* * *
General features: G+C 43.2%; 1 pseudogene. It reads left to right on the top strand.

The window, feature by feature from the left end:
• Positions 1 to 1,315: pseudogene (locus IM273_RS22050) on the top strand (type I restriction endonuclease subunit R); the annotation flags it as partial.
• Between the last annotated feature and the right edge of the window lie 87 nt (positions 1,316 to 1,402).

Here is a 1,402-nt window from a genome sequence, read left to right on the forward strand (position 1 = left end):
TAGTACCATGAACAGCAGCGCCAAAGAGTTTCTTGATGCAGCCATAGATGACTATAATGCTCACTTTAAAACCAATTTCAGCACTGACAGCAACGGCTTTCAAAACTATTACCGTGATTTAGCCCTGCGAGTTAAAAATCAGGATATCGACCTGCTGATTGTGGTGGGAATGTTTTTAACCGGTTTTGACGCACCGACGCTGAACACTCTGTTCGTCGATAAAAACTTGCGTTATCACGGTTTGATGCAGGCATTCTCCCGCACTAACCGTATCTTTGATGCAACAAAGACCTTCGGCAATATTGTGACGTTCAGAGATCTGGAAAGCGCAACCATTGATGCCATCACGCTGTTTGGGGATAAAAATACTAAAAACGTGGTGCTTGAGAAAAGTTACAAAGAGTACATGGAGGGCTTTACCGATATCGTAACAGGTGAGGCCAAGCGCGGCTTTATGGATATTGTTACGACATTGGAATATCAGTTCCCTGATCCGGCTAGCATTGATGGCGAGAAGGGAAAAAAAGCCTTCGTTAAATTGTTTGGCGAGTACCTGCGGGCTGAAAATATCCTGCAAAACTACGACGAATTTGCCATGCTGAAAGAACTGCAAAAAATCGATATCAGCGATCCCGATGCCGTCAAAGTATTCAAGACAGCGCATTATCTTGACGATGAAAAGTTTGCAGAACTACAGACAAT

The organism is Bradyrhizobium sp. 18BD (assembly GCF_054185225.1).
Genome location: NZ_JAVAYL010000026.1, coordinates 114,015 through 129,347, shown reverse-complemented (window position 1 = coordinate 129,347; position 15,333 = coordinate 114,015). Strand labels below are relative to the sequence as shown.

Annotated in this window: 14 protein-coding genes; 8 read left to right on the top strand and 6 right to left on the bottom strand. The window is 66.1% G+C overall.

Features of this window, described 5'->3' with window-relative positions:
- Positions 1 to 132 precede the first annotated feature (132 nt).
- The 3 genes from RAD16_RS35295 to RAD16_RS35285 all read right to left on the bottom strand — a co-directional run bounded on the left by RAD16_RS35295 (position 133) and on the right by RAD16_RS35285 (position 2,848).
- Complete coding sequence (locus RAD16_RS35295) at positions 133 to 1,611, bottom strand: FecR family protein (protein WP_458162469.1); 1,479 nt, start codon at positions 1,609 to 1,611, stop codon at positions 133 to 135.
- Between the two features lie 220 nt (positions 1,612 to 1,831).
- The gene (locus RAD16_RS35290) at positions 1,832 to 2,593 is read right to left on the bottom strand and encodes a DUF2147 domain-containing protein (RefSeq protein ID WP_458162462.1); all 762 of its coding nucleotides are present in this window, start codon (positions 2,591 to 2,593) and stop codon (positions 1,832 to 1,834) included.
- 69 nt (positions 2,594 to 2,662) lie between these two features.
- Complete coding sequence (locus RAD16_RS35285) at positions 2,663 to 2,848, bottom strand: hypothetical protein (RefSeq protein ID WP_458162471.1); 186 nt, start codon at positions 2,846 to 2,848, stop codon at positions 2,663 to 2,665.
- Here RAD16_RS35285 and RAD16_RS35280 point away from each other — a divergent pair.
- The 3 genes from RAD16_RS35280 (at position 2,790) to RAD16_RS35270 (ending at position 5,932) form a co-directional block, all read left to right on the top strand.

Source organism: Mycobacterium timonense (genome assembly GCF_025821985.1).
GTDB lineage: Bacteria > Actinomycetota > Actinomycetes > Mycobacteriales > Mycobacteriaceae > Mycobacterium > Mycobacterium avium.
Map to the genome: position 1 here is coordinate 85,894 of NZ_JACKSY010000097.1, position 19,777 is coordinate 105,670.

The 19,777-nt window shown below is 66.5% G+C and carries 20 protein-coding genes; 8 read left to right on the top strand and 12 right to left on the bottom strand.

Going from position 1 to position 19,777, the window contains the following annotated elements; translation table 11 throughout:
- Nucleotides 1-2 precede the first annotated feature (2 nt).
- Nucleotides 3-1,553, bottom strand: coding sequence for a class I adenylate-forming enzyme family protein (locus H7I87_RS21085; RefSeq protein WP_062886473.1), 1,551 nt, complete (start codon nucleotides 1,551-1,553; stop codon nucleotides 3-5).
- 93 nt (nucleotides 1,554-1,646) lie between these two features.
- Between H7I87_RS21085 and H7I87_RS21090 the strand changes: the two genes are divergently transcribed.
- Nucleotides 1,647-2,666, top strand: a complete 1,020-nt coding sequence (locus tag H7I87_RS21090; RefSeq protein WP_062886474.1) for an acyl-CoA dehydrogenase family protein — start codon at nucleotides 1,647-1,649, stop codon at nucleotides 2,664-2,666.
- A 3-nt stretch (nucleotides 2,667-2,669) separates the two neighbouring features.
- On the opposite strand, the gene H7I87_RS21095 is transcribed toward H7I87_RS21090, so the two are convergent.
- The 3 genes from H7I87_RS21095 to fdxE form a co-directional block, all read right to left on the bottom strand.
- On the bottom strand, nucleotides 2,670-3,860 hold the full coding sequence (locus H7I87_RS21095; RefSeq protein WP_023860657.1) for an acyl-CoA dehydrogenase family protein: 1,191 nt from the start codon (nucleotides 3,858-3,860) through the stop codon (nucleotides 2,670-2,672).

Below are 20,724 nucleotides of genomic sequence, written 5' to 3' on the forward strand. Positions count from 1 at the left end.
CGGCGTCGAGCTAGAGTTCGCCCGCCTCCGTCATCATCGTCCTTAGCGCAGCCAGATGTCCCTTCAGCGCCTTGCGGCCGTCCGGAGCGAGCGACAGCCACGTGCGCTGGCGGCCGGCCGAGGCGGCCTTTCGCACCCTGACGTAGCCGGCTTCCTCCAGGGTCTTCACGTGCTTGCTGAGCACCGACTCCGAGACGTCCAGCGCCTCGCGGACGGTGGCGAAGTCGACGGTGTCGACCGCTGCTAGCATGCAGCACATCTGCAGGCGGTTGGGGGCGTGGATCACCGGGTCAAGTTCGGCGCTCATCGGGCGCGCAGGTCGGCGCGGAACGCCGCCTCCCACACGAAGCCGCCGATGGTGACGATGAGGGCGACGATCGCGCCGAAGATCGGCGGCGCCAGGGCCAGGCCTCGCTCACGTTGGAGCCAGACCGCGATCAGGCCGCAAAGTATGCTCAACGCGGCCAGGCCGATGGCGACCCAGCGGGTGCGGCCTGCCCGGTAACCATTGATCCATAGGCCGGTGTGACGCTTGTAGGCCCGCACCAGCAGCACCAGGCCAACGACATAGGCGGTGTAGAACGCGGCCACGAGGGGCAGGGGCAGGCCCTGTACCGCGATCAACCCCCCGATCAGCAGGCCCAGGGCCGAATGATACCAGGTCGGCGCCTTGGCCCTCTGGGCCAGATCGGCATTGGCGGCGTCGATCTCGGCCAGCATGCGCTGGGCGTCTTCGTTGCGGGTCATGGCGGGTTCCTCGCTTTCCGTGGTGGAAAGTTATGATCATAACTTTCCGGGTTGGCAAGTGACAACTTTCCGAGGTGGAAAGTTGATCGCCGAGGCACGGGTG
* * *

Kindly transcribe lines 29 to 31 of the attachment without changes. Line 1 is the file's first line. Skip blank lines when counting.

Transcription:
- Nucleotides 1,647-2,666, top strand: a complete 1,020-nt coding sequence (locus tag H7I87_RS21090; RefSeq protein WP_062886474.1) for an acyl-CoA dehydrogenase family protein — start codon at nucleotides 1,647-1,649, stop codon at nucleotides 2,664-2,666.
- A 3-nt stretch (nucleotides 2,667-2,669) separates the two neighbouring features.
- On the opposite strand, the gene H7I87_RS21095 is transcribed toward H7I87_RS21090, so the two are convergent.